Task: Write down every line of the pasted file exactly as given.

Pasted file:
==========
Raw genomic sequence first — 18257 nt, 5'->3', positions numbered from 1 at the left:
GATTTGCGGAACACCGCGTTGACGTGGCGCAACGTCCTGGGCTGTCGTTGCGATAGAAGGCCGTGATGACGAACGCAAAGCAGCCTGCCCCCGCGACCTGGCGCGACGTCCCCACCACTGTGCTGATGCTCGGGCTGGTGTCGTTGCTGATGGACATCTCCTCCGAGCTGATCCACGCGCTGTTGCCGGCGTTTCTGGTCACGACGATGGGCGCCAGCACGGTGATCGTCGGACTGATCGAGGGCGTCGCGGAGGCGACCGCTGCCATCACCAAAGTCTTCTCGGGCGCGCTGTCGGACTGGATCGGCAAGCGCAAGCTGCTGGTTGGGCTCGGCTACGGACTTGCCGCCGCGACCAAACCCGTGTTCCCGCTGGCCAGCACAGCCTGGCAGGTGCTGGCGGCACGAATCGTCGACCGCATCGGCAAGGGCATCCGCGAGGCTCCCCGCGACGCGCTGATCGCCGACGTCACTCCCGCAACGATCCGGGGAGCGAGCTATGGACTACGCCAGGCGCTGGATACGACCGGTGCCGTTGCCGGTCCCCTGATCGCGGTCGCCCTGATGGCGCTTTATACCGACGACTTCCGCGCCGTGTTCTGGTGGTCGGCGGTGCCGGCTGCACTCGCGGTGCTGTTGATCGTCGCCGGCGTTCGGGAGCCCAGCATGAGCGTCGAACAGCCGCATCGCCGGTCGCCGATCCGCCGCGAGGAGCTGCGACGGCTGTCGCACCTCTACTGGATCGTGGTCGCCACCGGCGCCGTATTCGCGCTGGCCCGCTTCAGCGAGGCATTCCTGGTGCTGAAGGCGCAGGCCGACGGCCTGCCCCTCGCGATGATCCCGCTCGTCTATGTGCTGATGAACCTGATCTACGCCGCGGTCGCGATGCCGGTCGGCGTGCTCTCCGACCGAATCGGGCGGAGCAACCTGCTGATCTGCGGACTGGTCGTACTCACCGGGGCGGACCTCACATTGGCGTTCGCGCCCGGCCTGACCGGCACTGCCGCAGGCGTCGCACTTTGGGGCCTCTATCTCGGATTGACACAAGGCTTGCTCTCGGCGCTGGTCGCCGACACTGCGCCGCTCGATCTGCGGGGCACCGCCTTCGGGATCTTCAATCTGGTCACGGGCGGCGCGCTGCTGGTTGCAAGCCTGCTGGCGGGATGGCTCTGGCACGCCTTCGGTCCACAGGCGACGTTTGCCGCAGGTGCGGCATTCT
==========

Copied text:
Raw genomic sequence first — 18257 nt, 5'->3', positions numbered from 1 at the left:
GATTTGCGGAACACCGCGTTGACGTGGCGCAACGTCCTGGGCTGTCGTTGCGATAGAAGGCCGTGATGACGAACGCAAAGCAGCCTGCCCCCGCGACCTGGCGCGACGTCCCCACCACTGTGCTGATGCTCGGGCTGGTGTCGTTGCTGATGGACATCTCCTCCGAGCTGATCCACGCGCTGTTGCCGGCGTTTCTGGTCACGACGATGGGCGCCAGCACGGTGATCGTCGGACTGATCGAGGGCGTCGCGGAGGCGACCGCTGCCATCACCAAAGTCTTCTCGGGCGCGCTGTCGGACTGGATCGGCAAGCGCAAGCTGCTGGTTGGGCTCGGCTACGGACTTGCCGCCGCGACCAAACCCGTGTTCCCGCTGGCCAGCACAGCCTGGCAGGTGCTGGCGGCACGAATCGTCGACCGCATCGGCAAGGGCATCCGCGAGGCTCCCCGCGACGCGCTGATCGCCGACGTCACTCCCGCAACGATCCGGGGAGCGAGCTATGGACTACGCCAGGCGCTGGATACGACCGGTGCCGTTGCCGGTCCCCTGATCGCGGTCGCCCTGATGGCGCTTTATACCGACGACTTCCGCGCCGTGTTCTGGTGGTCGGCGGTGCCGGCTGCACTCGCGGTGCTGTTGATCGTCGCCGGCGTTCGGGAGCCCAGCATGAGCGTCGAACAGCCGCATCGCCGGTCGCCGATCCGCCGCGAGGAGCTGCGACGGCTGTCGCACCTCTACTGGATCGTGGTCGCCACCGGCGCCGTATTCGCGCTGGCCCGCTTCAGCGAGGCATTCCTGGTGCTGAAGGCGCAGGCCGACGGCCTGCCCCTCGCGATGATCCCGCTCGTCTATGTGCTGATGAACCTGATCTACGCCGCGGTCGCGATGCCGGTCGGCGTGCTCTCCGACCGAATCGGGCGGAGCAACCTGCTGATCTGCGGACTGGTCGTACTCACCGGGGCGGACCTCACATTGGCGTTCGCGCCCGGCCTGACCGGCACTGCCGCAGGCGTCGCACTTTGGGGCCTCTATCTCGGATTGACACAAGGCTTGCTCTCGGCGCTGGTCGCCGACACTGCGCCGCTCGATCTGCGGGGCACCGCCTTCGGGATCTTCAATCTGGTCACGGGCGGCGCGCTGCTGGTTGCAAGCCTGCTGGCGGGATGGCTCTGGCACGCCTTCGGTCCACAGGCGACGTTTGCCGCAGGTGCGGCATTCT